It certainly wasn’t because cross-dressing young adult historical westerns were all the rage in 2013. Talk about swimming against the current trends then….

The novel, after several revisions, transformed away from the historical romance to an enduring story of Sammy and Andy’s deepening friendship. And that is the story of UNDER A PAINTED SKY that readers get to enjoy starting today.


Kristin’s Original Pitch Letter to Editors – Under A Painted Sky

 

And as further celebration, my original pitch letter to editors when this work was on submission. A couple of things to note:

1) As my letter reveals, UNDER A PAINTED SKY was not the original title. We have Stacey’s estimable editor Shauna to thank for that! It was a great suggestion and way more evocative than Golden Boys. LOL Titles can be tough. As an agent, I either come up with a terrific one right away for the submit or it doesn’t happen until after the book is sold etc. But editors trust me so I know they’ll read the manuscript even if the title isn’t 100% golden. Pun intended.

2) This novel has received a lot of accolades and two STARRED reviews from Publishers Weekly and Kirkus. Over the last two weeks,  several editors have reached out to me with congratulations and a request for me to keep them in mind for future stories like this. Given how wonderfully this title is coming out of the gate, it’s easy to assume this might have been a slam dunk of a sale when on submission.

It was not.

Putnam really took a chance and with Shauna’s (and Jen Besser’s) wonderful editorial guidance and vision, Stacey worked hard to perfect the story of Sammy and Andy for the novel you get to read today. My fingers are crossed that this is a sleeper hit in the making.

 

Hello EDITOR NAME REDACTED

It was so lovely to see you while I was in New York. As promised after BEA, I’m sending along GOLDEN BOYS by Stacey Lee, a  young adult historical western a la True Grit.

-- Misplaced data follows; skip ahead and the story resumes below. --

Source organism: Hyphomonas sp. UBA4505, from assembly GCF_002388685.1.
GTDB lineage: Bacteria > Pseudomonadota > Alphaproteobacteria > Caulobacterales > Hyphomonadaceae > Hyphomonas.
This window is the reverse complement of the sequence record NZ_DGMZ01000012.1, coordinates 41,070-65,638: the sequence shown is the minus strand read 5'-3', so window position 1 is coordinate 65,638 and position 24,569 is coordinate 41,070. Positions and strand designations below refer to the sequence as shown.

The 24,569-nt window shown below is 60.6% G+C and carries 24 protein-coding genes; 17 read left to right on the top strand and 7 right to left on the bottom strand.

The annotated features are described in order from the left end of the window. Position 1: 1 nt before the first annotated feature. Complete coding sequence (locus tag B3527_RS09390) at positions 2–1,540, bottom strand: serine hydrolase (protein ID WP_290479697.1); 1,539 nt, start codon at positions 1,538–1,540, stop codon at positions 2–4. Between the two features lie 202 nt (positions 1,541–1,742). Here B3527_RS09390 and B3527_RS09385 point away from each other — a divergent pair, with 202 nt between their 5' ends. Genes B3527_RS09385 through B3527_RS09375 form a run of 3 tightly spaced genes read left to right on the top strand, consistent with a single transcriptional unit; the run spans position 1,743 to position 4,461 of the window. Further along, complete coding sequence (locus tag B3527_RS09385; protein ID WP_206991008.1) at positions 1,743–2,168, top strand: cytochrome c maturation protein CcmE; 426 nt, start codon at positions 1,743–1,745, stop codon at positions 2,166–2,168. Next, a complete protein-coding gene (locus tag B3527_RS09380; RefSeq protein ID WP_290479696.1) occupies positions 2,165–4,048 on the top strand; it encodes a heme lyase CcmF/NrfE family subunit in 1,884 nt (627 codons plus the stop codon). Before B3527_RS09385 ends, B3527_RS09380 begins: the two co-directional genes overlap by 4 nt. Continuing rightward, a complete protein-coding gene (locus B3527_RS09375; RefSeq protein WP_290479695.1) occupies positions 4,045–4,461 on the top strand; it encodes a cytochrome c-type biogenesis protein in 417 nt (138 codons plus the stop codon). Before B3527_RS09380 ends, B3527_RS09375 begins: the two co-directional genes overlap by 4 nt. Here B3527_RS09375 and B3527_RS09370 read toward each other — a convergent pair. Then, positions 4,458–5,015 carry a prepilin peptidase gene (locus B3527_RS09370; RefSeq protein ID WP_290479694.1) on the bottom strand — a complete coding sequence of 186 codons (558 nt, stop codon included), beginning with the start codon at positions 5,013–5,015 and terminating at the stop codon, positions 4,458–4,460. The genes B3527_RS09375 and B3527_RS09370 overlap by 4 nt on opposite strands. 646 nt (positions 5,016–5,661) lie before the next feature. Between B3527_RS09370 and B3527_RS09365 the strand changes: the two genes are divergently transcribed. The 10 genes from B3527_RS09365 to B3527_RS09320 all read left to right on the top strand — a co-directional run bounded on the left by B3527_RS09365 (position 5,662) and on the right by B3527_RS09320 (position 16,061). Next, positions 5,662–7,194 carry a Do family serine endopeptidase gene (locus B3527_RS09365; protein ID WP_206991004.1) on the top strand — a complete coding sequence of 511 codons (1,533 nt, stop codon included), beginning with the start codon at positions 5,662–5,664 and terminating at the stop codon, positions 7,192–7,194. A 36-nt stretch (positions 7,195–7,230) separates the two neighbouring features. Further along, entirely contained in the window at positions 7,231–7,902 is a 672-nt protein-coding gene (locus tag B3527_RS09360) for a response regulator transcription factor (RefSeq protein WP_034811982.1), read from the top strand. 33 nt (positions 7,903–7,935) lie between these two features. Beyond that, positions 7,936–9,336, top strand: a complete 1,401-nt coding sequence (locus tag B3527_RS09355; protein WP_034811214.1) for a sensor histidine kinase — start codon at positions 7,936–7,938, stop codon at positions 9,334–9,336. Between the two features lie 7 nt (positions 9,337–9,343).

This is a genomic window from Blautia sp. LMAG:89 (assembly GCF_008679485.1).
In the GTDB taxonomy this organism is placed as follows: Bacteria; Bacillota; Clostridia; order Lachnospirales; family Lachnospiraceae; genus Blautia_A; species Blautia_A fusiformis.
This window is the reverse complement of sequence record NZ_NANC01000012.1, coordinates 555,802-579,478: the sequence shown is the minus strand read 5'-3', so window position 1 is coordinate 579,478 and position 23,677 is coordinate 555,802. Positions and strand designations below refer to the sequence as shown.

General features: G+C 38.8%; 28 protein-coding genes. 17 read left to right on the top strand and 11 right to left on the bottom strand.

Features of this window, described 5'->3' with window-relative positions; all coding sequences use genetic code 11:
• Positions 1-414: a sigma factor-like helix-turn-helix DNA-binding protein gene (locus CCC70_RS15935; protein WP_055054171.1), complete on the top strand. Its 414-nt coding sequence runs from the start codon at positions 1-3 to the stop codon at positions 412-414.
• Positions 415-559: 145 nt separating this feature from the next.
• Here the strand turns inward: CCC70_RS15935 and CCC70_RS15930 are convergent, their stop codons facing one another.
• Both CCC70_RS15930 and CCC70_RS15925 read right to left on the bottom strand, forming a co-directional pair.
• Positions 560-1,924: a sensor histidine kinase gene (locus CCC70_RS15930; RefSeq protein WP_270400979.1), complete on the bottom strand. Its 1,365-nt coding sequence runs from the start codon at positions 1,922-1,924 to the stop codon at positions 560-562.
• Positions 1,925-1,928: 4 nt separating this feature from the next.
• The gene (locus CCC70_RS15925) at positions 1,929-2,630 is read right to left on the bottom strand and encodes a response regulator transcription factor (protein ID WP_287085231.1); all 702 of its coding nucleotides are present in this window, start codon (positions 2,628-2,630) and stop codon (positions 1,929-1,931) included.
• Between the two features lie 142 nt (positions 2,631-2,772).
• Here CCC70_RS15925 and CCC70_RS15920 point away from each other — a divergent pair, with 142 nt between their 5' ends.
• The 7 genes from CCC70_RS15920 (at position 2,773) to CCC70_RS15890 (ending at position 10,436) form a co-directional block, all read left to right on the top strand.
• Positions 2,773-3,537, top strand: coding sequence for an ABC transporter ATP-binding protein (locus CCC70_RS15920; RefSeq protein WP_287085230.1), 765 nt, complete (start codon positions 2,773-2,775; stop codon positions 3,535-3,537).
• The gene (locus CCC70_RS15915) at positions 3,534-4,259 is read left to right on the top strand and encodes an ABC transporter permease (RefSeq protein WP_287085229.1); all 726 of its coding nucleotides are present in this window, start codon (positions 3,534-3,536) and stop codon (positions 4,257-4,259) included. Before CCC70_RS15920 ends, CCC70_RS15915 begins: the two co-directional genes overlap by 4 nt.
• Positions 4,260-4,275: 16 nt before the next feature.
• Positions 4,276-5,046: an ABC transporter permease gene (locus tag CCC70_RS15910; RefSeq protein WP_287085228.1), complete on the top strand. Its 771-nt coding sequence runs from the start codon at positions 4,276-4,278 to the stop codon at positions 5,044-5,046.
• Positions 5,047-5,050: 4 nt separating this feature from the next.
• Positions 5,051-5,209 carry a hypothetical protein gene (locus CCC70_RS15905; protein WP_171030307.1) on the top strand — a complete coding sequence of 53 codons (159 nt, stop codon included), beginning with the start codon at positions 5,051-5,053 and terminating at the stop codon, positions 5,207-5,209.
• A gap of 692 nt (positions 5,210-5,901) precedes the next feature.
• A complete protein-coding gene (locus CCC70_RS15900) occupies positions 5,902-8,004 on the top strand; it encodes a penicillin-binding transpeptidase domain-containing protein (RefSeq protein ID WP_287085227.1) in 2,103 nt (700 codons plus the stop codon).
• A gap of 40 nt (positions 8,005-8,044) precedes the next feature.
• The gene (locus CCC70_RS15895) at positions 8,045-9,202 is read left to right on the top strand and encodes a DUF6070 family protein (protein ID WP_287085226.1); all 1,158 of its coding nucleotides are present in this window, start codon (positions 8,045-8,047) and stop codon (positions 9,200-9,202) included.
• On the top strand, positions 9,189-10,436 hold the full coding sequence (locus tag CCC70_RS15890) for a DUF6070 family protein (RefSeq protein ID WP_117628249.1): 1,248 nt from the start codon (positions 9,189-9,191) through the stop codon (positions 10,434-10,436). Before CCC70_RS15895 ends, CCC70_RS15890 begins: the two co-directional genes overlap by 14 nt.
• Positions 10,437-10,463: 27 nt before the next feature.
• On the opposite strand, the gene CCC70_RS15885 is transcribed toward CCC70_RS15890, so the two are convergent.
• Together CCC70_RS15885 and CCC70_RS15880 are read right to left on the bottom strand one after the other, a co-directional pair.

After I had offered rep and Stacey accepted, I dug in to do the slow read. I was worried that my lack of sleep caused by staying up to read the manuscript had impaired by judgment when offering rep. *grin*

Lucky for me, it was just as good, if not better, than the first time I read it! I love love love it! Get ready to hold on to your saddle because I think you are going to love it as much as I do.

After a suspicious fire burns down her father’s dry goods store with him in it, newly orphaned Young San-Li, who goes by Samantha Young, confronts the landlord she suspects of setting the fire. When she accidentally kills him in self-defense, her only option is to hit the Oregon Trail. She knows the law in 1849 will not side with the daughter of a Chinaman.

With a whip-smart runaway house slave at her side, “Sammy” and “Andy” disguise themselves as boys and join a band of young seasoned cowboys headed for the California gold rush. Sammy must evade bounty hunters and hunt down Mr. Trask, the man entrusted with her dead mother’s treasured jade bracelet. When she also falls for West Pepper, a cowboy with no tolerance for greenhorn boys let alone girls, Sammy is convinced that the trail poses more hazards than a demure violinist can handle. 

When the wild West doesn’t prove big enough to hide her, Sammy must choose–avenge her father, forsake the memory of her mother, or embrace a new identity forged in the frontier and forever lose her history. 

Stacey Lee wrote her debut novel GOLDEN BOYS because her great great grandfather was one of the first Chinese to come to California at the time of the gold rush. She wondered how a Chinese girl born in the U.S. during its expansion west would have fared.  This novel won the 2012 Golden Gate award at SCBWI Asilomar Conference. This work is also a finalist in the Chicago North Romance Writers of America Fire and Ice Contest.

Enjoy!

All Best,

Kristin


#NLAquerytip #5